Led by investment veterans CEO and Founder Mason Hawkins and CIO Staley Cates, Southeastern is 100% employee-owned and manages both the Longleaf Partners Funds and separately managed accounts for institutional clients.
Full list of downloadable Longleaf shareholder letters can be found here.
Longleaf’s third quarter shareholder letter:
The worst performing sector in the S&P 500 and MSCI World Indices was energy, down 9.1% and 9.5% respectively. With the unusually cool summer, natural gas prices fell 7%, crude 13%, and coal 13%. Within the sector, exploration and production companies (E&Ps) such as Chesapeake, Murphy, and CONSOL, suffered more than the average, which was helped by subgroups such as refining and storage and transportation. While lower energy prices rather than company specific disappointments in our energy names drove declines, they did not impact our appraisals of these three companies because our models already incorporated lower commodity prices based on the futures curve pricing and the marginal cost of production in our various plays. Higher commodity prices would likely lift their stocks, but these three companies do not require a rise in energy prices for intrinsic values to be recognized. At Chesapeake, CEO Doug Lawler is continuing to drive value recognition in ways he can control – selling non-core assets at reasonable prices, reducing debt, and increasing operating efficiencies in both corporate and production activity. He is building additional upside with $2–3 billion of annual discretionary capital spending that management projects should deliver strong returns on capital, even without higher commodity prices.
Neither is Murphy’s CEO, Roger Jenkins, relying on higher commodity prices for value recognition. The company is selling its U.K. downstream assets and announced the sale of 30% of its Malaysian assets at a price above our appraisal. Moreover, Jenkins built value by repurchasing shares as they became more discounted, a move he properly viewed as buying their proven barrels of oil for much less than it would cost to drill new wells or buy other plays. CONSOL is more than its category of “coal and consumable fuels.” In fact, management has been selling coal assets, and more than half of our appraisal is attributable to gas reserves in the Marcellus and Utica shale plays. To monetize production value in the recent quarter, Executive Chairman Brett Harvey and CEO Nick Deluliis successfully completed an initial public offering (IPO) for a midstream Master Limited Partnership (MLP) at metrics above both our appraisal and the projected price. The company’s variety of assets, including the Baltimore port terminal, provide multiple options for gaining value recognition without reliance on commodity price increases.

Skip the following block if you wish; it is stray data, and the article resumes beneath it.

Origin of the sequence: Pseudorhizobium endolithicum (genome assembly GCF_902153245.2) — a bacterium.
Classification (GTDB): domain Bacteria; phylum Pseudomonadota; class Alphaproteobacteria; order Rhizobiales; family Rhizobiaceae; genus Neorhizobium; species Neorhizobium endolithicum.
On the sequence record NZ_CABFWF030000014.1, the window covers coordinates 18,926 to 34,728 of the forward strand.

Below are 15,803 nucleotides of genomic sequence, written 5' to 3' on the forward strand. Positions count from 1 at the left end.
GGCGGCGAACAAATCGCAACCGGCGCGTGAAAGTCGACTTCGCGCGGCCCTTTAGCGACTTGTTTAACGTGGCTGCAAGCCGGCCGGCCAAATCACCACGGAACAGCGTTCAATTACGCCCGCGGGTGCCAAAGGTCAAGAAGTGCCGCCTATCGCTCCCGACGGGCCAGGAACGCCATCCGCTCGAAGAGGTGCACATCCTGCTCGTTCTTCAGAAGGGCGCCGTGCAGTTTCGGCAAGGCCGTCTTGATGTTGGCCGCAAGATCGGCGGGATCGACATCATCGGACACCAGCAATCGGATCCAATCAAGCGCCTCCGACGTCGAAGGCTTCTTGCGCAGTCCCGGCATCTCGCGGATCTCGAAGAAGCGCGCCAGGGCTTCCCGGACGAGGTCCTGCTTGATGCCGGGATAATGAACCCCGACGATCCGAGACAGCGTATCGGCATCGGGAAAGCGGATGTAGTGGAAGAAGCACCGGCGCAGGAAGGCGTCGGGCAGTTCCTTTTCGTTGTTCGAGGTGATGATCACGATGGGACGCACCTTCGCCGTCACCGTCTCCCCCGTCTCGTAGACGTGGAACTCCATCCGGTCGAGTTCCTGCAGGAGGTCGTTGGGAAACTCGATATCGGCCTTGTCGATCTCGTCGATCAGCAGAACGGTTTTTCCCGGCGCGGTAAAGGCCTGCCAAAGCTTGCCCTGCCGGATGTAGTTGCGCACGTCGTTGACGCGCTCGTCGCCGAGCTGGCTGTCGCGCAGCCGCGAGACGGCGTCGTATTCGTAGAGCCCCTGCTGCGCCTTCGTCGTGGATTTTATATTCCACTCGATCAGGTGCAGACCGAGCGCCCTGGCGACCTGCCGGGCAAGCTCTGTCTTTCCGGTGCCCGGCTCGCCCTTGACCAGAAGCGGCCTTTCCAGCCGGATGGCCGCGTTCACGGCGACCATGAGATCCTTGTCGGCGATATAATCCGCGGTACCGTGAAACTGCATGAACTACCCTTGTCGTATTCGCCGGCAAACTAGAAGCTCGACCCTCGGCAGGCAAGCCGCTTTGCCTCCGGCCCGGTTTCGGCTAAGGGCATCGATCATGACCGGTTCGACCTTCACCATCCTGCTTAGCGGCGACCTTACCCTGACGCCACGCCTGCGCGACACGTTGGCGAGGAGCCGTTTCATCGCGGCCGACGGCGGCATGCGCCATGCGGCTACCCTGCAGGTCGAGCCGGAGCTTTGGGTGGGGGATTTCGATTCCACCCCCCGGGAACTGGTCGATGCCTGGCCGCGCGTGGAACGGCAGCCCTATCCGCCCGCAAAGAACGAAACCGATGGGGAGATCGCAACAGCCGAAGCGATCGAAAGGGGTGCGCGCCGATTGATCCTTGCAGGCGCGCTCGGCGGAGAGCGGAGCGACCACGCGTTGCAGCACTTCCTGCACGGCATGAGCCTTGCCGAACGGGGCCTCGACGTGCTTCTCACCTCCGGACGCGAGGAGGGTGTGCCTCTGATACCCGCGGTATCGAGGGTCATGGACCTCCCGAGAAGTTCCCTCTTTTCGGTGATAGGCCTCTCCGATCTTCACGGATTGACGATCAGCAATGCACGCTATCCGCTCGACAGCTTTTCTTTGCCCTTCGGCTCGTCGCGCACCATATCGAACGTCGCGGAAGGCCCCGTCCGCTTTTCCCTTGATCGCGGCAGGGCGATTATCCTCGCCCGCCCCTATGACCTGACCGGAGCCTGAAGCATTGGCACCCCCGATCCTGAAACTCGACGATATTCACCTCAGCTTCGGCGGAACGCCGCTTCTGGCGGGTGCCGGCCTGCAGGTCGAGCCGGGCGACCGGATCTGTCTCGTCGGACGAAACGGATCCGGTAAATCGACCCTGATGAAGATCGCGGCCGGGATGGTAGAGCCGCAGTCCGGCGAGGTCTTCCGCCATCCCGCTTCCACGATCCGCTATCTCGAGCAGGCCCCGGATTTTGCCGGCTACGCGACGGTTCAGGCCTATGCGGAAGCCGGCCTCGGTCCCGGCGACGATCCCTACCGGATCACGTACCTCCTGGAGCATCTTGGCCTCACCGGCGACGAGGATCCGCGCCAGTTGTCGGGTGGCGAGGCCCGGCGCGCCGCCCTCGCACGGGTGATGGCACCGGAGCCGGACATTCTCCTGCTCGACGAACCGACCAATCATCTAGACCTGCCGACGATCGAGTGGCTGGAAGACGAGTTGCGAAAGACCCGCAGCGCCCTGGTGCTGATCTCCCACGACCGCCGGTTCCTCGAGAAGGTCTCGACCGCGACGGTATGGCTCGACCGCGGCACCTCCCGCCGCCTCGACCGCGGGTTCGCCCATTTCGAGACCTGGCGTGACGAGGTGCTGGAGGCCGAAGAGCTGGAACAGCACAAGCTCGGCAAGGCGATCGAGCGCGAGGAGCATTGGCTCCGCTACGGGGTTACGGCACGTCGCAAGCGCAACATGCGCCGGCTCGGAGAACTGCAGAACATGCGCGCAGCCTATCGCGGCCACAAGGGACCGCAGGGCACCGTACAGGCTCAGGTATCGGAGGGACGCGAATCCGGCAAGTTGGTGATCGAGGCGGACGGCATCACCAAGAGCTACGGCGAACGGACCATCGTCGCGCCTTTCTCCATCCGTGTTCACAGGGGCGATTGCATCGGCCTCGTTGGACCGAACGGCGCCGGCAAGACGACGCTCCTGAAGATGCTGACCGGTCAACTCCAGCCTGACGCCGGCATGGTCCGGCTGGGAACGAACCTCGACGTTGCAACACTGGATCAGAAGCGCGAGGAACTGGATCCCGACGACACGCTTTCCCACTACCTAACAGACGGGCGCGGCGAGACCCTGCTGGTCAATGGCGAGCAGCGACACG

Outside the U.S.
Melco International, the Macau gaming company held in the International and Global Funds, fell alongside all Macau gaming stocks. There has been a meaningful drop in VIP revenues. The causes include China’s crackdown on corruption causing wealthier people to keep a lower profile away from Macau, slower Chinese economic growth hurting property sales that boosted gambler credit, and liquidity challenges faced by junket operators who organize VIP visits and extend credit to them. Other pressures impacting the stocks are difficult to quantify, such as tighter transit visa requirements, wage inflation and labor unrest, UnionPay credit card restrictions, and a smoking ban starting in October. The negative news flow did not impact our conviction in Melco. Our appraisal already incorporated lower growth in both VIP and mass revenues than most sell-side analysts had previously assumed for the year. Over 80% of Melco’s EBITDA (earnings before interest, taxes, depreciation and amortization) comes from the mass, non-VIP segment that is still growing gross gaming revenue at 15%. This important mass market has margins several times higher than the margins on VIPs whose revenues are split with junket operators. 100% hotel occupancy also has limited growth this year, but planned new hotels should increase visitation over the next few years as should the new Hong Kong–Macau bridge that will allow passengers at the Hong Kong airport to arrive in Macau in half an hour. Melco has a nearterm supply advantage with its Studio City casino and hotel opening in Q3 2015. Despite analyst downgrades on Macau gaming stocks, Melco is estimated to have high EBITDA growth in 2015 and 2016. The company began repurchasing shares in Melco Crown in September, and our partner, CEO Lawrence Ho, has bought more stock personally in the last five months.